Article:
Female Genital Mutilation

Female Genital Mutilation/Circumcision (FGM/C): Lack of awareness, bane of law enforcement


By Cindy Micheal

Despite the preponderance of existing laws and policies aimed at reducing the scourge of Female Genital Mutilation/Circumcision (FGM/C), in Osun, Oyo and Ekiti states, little has been achieved in the area of enforcement due to lack of awareness.

According to a ‘Stop Cut Project’ research findings, which was designed to ascertain the prevalence, contributory factors and level of policy implementation of FGM/C in Oyo, Osun and Ekiti states, a total of 3,240 households participated in the study across 18 Local Government Areas.

The study population, which consisted of women of child bearing age in the selected areas indicated that the data reported are key findings from the research to further guide the implementation activities against FGM/C.

It was however, discovered that the existence of relevant laws and policies in the three states under review, do not reflect correctly the impact of ….. because of the poor level of awareness among critical stakeholders

The various calls by the bilateral organization and several African protocols, according to reports, inspired Nigeria to take concrete steps towards the eradication of FGM backed by the law.

Although, Nigeria had signed the United Nations General Assembly resolutions in 1989 and adapted the Convention on the Rights of the Child (CRC) in 1994, there was no documented local Act or Legislation against FGM/C until 2003, when the Child Rights Act (CRA) was passed into law.

The law contains provisions that forbids this practice. Section 11(B) of this Act provides also that “no child shall be subjected to any form of torture, inhuman or degrading treatment or punishment”.

Besides, there was the National Health Act in 2014. The National Health Act (2014) contained a section that states that “a person who commits an offence regarding the removal of tissue will be punished under section 48(3)(a) with a fine of N1 million or imprisonment of not less than two years, or both”. It is however worthy of note that both the Child Rights Act and National Health Act did not explicitly mention FGM/C, rather it was implied.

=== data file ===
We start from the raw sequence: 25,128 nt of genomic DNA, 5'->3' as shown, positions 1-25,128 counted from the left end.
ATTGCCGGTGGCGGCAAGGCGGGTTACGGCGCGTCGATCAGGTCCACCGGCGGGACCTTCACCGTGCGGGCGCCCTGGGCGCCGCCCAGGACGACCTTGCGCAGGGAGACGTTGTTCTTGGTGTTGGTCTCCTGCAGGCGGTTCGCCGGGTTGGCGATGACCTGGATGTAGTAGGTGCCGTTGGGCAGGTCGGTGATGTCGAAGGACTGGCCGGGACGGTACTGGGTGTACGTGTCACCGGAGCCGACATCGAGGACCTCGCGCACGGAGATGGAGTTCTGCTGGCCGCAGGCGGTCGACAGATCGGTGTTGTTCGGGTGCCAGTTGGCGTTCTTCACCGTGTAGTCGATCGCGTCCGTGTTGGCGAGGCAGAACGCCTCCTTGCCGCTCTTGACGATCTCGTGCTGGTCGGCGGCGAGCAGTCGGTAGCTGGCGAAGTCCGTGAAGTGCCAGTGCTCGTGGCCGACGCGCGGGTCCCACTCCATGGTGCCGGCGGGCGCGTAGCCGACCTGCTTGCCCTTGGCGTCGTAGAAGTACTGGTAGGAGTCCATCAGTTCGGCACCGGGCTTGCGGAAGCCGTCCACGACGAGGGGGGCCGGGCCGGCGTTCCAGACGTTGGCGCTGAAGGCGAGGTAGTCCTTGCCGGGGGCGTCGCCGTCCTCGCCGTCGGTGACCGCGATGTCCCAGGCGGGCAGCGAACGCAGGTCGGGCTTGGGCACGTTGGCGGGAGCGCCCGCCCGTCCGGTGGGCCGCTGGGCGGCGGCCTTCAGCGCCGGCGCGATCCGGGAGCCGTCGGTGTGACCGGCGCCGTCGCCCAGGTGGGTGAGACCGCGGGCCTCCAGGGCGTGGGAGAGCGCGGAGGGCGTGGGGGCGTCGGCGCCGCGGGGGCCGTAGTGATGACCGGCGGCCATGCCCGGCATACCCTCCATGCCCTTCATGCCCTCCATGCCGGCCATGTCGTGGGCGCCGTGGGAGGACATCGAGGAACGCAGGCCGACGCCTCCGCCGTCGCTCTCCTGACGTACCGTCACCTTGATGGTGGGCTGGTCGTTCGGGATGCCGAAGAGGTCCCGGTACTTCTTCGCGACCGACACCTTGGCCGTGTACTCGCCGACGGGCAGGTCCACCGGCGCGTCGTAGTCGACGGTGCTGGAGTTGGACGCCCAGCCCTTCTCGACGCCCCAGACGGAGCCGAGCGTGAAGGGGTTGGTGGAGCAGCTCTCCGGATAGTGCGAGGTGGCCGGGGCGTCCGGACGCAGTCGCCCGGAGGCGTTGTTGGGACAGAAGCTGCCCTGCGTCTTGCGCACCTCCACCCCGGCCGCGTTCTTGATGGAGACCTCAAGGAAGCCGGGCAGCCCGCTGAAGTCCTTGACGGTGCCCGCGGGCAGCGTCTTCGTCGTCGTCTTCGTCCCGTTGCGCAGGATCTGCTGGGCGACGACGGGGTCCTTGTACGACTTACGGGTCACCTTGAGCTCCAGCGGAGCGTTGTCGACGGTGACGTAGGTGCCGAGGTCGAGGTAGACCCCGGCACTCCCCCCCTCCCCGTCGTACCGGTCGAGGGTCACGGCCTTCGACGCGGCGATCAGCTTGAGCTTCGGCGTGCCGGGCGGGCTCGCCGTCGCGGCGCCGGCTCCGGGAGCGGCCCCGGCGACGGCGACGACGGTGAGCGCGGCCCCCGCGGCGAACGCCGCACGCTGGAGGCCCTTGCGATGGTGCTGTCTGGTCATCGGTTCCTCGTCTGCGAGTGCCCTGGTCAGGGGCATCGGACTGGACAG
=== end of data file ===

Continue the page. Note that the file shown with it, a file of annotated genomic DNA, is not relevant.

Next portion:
It is worthy of note that the Violence Against Persons (Prohibition) Act, (VAPP Act) was signed into law by the then President Goodluck Jonathan on the 25th of May, 2015. It aims to eliminate all forms of gender-based violence in private and public life. This Act also criminalizes Female Genital Mutilation.

The Act explicitly stated that: “Attempting to perform FGM or engaging another to perform FGM carries a punishment of imprisonment not exceeding two years or to a fine not exceeding N100,000 or both. It also stipulated a fine of N200,000 or up to 4 years imprisonment for performing or engaging another to perform FGM/C.”

Ordinarily, these National laws were expected to be adapted and domesticated by different states with health being on the concurrent legislative list in the country. A drawback observed with this Act is that section 47 states that the Act applies only to the Federal Capital Territory, other states may likely have some of these laws stated in the VAPP Act being represented in their respective criminal code laws.

Ironically, according to reports, only 13 out of 36 states in Nigeria have their state laws expressly prohibiting FGM/C. These states are Lagos, Osun, Ondo, Ekiti, Bayelsa, Ogun, Delta, Ebonyi, Oyo, Imo, Edo, Cross-River and Rivers. The Federal Ministry of Health in conjunction with the Federal Ministry of Women Affairs and Social Development launched the National Policy’s and Plan of Action for the Elimination of FGM/C in Nigeria, which covered 2013/2017 to be coordinated by a multisector group, one of which is the UNFPA–UNICEF Joint Programme (UNJP).

In domesticating the National Laws, Ekiti State made a law in 2002 to prohibit female circumcision, or genital mutilation in the state. The law titled: “The Female Circumcision (Prohibition) Law”, was passed by the Ekiti State House of Assembly and was clear on the prohibition of FGM/C as it states that:

“No persons shall circumcise or mutilate the genital organ of any female, whether or not her consent is obtained.”

This law empowers the Nigerian Police Force, officers of the Ministry of Health, Health officers and any other person authorized by the law to arrest any offender, and such offender shall be liable to a fine of N10,000 and prison sentence of up to 3 years. However, the law metes out the same fine for whoever is caught, be it the voluntary victim, the person who performs or induces or allows anyone to undergo mutilation.

As a follow-up, in 2011, another law was passed in Ekiti State known as the Ekiti State Gender-based Violence (Prohibition) law (No. 21 of 2011) with Section 2e classifying “traditional practices harmful to women such as Female Genital Mutilation, or attempting or aiding the mutilation of a woman or girl child genitals”, as violence against women as well as stating various penalties for gender-based violence offences in general.

This law has however been repealed and a new law was enacted known as Ekiti State Gender-Based Violence (Prohibition) Law 2019 to “incorporate the provisions of the Law, to prohibit female circumcision or genital mutilation in Ekiti State”. The latter has Section 7 covering female circumcision or genital mutilation.